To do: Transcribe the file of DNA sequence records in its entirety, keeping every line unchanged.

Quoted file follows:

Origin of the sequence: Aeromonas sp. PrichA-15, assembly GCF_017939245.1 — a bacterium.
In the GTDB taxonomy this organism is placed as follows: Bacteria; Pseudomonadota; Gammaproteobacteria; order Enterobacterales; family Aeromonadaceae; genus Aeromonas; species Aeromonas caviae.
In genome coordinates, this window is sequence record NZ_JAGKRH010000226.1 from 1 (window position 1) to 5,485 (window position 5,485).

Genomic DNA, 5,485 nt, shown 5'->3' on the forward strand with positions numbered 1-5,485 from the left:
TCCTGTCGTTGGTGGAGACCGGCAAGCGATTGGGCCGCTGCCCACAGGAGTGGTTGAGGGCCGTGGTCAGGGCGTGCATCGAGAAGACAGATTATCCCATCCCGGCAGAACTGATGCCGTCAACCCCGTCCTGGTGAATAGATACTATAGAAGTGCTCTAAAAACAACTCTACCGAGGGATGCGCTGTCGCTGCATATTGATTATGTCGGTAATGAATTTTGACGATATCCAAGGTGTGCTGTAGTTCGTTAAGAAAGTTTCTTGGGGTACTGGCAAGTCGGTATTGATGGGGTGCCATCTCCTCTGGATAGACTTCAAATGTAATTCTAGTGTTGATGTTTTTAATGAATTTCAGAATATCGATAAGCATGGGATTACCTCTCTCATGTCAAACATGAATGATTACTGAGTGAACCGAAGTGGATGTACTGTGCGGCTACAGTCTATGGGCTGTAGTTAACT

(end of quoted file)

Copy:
Origin of the sequence: Aeromonas sp. PrichA-15, assembly GCF_017939245.1 — a bacterium.
In the GTDB taxonomy this organism is placed as follows: Bacteria; Pseudomonadota; Gammaproteobacteria; order Enterobacterales; family Aeromonadaceae; genus Aeromonas; species Aeromonas caviae.
In genome coordinates, this window is sequence record NZ_JAGKRH010000226.1 from 1 (window position 1) to 5,485 (window position 5,485).

Genomic DNA, 5,485 nt, shown 5'->3' on the forward strand with positions numbered 1-5,485 from the left:
TCCTGTCGTTGGTGGAGACCGGCAAGCGATTGGGCCGCTGCCCACAGGAGTGGTTGAGGGCCGTGGTCAGGGCGTGCATCGAGAAGACAGATTATCCCATCCCGGCAGAACTGATGCCGTCAACCCCGTCCTGGTGAATAGATACTATAGAAGTGCTCTAAAAACAACTCTACCGAGGGATGCGCTGTCGCTGCATATTGATTATGTCGGTAATGAATTTTGACGATATCCAAGGTGTGCTGTAGTTCGTTAAGAAAGTTTCTTGGGGTACTGGCAAGTCGGTATTGATGGGGTGCCATCTCCTCTGGATAGACTTCAAATGTAATTCTAGTGTTGATGTTTTTAATGAATTTCAGAATATCGATAAGCATGGGATTACCTCTCTCATGTCAAACATGAATGATTACTGAGTGAACCGAAGTGGATGTACTGTGCGGCTACAGTCTATGGGCTGTAGTTAACT